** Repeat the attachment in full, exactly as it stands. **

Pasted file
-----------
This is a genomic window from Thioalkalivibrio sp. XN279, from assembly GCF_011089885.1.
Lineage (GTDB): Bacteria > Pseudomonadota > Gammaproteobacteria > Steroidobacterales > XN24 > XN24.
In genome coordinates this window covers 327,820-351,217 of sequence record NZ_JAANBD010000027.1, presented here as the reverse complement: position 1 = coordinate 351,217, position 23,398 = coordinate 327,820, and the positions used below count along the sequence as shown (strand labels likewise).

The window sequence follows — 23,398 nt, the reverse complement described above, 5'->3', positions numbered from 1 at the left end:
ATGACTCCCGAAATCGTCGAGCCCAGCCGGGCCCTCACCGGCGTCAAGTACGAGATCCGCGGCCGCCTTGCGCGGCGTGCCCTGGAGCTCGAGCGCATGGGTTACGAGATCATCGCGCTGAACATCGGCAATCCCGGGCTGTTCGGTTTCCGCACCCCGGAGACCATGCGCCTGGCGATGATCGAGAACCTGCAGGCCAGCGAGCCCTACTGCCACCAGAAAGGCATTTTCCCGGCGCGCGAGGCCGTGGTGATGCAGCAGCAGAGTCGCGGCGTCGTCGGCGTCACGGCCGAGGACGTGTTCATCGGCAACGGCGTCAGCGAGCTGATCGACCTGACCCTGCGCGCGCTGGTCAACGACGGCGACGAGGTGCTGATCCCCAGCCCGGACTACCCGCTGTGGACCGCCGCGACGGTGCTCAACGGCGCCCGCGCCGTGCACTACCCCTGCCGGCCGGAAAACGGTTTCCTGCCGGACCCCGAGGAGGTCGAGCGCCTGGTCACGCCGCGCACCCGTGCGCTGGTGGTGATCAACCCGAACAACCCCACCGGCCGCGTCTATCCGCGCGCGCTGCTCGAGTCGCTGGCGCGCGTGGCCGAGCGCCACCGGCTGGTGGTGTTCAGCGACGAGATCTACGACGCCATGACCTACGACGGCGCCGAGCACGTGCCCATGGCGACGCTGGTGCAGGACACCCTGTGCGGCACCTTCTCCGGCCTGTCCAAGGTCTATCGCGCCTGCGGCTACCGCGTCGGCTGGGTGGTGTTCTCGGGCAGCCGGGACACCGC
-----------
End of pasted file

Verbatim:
This is a genomic window from Thioalkalivibrio sp. XN279, from assembly GCF_011089885.1.
Lineage (GTDB): Bacteria > Pseudomonadota > Gammaproteobacteria > Steroidobacterales > XN24 > XN24.
In genome coordinates this window covers 327,820-351,217 of sequence record NZ_JAANBD010000027.1, presented here as the reverse complement: position 1 = coordinate 351,217, position 23,398 = coordinate 327,820, and the positions used below count along the sequence as shown (strand labels likewise).

The window sequence follows — 23,398 nt, the reverse complement described above, 5'->3', positions numbered from 1 at the left end:
ATGACTCCCGAAATCGTCGAGCCCAGCCGGGCCCTCACCGGCGTCAAGTACGAGATCCGCGGCCGCCTTGCGCGGCGTGCCCTGGAGCTCGAGCGCATGGGTTACGAGATCATCGCGCTGAACATCGGCAATCCCGGGCTGTTCGGTTTCCGCACCCCGGAGACCATGCGCCTGGCGATGATCGAGAACCTGCAGGCCAGCGAGCCCTACTGCCACCAGAAAGGCATTTTCCCGGCGCGCGAGGCCGTGGTGATGCAGCAGCAGAGTCGCGGCGTCGTCGGCGTCACGGCCGAGGACGTGTTCATCGGCAACGGCGTCAGCGAGCTGATCGACCTGACCCTGCGCGCGCTGGTCAACGACGGCGACGAGGTGCTGATCCCCAGCCCGGACTACCCGCTGTGGACCGCCGCGACGGTGCTCAACGGCGCCCGCGCCGTGCACTACCCCTGCCGGCCGGAAAACGGTTTCCTGCCGGACCCCGAGGAGGTCGAGCGCCTGGTCACGCCGCGCACCCGTGCGCTGGTGGTGATCAACCCGAACAACCCCACCGGCCGCGTCTATCCGCGCGCGCTGCTCGAGTCGCTGGCGCGCGTGGCCGAGCGCCACCGGCTGGTGGTGTTCAGCGACGAGATCTACGACGCCATGACCTACGACGGCGCCGAGCACGTGCCCATGGCGACGCTGGTGCAGGACACCCTGTGCGGCACCTTCTCCGGCCTGTCCAAGGTCTATCGCGCCTGCGGCTACCGCGTCGGCTGGGTGGTGTTCTCGGGCAGCCGGGACACCGC